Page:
Perhaps the most serious aspect of postnatal depression is the fact that it’s potentially dangerous. Untreated postnatal depression can affect the ability of the mother to bond with the child and can possibly result in problems in the emotional and intellectual development of the child in the long run.

So who is more susceptible to postnatal depression? Experts believe that women with past psychiatric illnesses such as major depression, as well as those who were depressed during pregnancy, are more likely than others to experience postnatal depression. And, just as before, without a proper support system, the situation may worsen if left unchecked.

What can you do?

Postnatal depression requires further medical attention from specialists. Psychological treatment, or “talk therapy”, has been proven to be especially useful for mothers who are reluctant to try medications or have milder forms of depression. More formal psychological therapies are also available, including interpersonal therapy, which focuses on interpersonal relationships between the mother and her child, as well as cognitive-behavioural therapy, which addresses faulty thinking and patterns of behaviour in the mother.

If the specialist believes that the mother is suffering from something more serious, he may prescribe some medication. Only the most extreme cases will require hospitalisation.

Related: Understanding Postnatal Depression

3. Postnatal Psychosis

This is the most severe form of postpartum psychiatric illness. It is rare, happening in one to two per 1,000 women after childbirth.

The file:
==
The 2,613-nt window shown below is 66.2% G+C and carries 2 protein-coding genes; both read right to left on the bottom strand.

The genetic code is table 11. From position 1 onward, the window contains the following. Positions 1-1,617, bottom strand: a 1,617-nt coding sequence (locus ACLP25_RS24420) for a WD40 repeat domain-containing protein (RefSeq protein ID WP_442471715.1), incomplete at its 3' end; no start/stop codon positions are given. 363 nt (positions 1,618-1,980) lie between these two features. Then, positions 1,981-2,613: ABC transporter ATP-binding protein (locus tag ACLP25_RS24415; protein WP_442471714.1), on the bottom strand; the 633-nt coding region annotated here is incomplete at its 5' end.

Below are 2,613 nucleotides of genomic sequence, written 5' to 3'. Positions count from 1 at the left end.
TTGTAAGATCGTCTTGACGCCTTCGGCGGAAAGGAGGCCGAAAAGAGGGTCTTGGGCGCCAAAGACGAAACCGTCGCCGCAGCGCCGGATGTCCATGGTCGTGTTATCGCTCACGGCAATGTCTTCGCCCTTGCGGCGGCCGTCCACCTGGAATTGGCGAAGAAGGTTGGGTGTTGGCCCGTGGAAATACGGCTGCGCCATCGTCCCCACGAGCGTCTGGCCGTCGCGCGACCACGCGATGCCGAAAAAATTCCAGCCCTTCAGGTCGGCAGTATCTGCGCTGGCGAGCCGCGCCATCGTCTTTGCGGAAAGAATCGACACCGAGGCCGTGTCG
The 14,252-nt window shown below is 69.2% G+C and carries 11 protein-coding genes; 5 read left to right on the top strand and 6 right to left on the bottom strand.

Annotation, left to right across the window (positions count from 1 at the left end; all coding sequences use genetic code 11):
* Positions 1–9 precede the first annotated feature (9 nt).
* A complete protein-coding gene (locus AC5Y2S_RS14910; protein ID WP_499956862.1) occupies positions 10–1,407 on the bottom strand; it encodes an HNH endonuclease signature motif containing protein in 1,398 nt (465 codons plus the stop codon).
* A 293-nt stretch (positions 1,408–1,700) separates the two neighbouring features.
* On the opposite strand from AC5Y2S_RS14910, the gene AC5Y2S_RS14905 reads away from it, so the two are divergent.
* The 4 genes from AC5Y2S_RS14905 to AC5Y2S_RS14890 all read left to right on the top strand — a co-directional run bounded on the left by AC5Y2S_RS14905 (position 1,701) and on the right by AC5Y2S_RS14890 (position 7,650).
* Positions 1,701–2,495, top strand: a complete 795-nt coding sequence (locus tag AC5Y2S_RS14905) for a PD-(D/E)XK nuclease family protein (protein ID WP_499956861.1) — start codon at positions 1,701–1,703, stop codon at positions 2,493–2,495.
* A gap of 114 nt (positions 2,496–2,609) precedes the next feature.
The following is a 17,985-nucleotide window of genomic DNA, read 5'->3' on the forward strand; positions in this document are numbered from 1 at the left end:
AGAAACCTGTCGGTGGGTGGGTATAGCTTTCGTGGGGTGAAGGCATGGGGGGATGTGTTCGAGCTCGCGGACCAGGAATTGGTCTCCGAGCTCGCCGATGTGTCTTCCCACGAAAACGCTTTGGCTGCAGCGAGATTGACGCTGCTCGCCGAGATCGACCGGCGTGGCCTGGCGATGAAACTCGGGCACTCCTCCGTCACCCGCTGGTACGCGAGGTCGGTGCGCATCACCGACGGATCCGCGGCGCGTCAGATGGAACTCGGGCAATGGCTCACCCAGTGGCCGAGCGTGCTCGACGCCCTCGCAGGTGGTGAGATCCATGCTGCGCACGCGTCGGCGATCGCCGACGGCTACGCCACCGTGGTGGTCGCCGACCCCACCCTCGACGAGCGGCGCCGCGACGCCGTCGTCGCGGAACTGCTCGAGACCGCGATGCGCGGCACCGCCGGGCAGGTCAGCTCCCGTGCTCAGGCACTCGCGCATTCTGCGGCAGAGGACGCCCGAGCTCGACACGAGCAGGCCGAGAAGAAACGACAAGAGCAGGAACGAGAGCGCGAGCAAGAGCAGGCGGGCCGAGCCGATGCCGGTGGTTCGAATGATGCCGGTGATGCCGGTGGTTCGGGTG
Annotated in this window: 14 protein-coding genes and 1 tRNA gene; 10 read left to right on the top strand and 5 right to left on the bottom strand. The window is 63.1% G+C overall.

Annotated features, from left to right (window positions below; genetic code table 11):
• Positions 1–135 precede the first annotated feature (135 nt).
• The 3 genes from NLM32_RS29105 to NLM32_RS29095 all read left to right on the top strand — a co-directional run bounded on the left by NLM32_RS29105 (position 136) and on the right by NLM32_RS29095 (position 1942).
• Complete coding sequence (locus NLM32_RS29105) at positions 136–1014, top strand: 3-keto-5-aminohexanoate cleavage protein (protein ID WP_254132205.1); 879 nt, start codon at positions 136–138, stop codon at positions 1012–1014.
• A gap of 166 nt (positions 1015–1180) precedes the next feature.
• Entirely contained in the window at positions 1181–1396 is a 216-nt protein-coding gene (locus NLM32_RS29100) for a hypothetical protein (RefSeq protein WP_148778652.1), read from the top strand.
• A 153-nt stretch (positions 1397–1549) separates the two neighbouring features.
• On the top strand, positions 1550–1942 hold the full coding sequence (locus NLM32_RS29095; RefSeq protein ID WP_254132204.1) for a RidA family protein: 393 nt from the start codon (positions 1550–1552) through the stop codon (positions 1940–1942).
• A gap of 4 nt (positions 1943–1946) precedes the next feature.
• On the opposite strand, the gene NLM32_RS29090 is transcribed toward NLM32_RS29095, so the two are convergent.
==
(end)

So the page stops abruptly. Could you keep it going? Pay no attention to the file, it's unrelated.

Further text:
Postnatal psychosis usually presents itself within the first two to four weeks after delivery, and affected women may feel restlessness, irritability, confusion and insomnia. It’s also not uncommon for women to go through big mood swings, from depression to overt elation and back. In some cases, there may also be delusional beliefs as well as auditory or visual hallucinations, where mothers hear voices in their heads or see things that are not real.

What can you do?

Hospitalisation is necessary, since this is considered a psychiatric emergency and there’s a risk of harm, both to the mum and the baby. In terms of treatment, doctors will typically prescribe antipsychotic medication, antidepressants or mood stabilisers.

In the meantime, the infant must be put in a safe environment with another caregiver. After the mother recovers from the episode, a period of follow-up is advisable as there’s a likelihood that there will be recurrent episodes even when she’s not pregnant.

Related: All You Need to Know About Postnatal Psychosis


More than just the physical change, the period before, during and after pregnancy can sometimes be met with various psychological changes as well. However, as long as you or your loved ones can spot the symptoms early, treatment and recovery are usually effective.

The most important point is to have a family that cares for the mother. Throughout this stressful period, give her all the support you can give, and take note of symptoms if you notice anything amiss. That way, everyone in the family can experience the joys of bonding with the baby.

Related: How To Identify And Deal With Depression

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  2. Health Promotion Board. (2013). Healthy Start for your Pregnancy. Singapore: Health Promotion Board.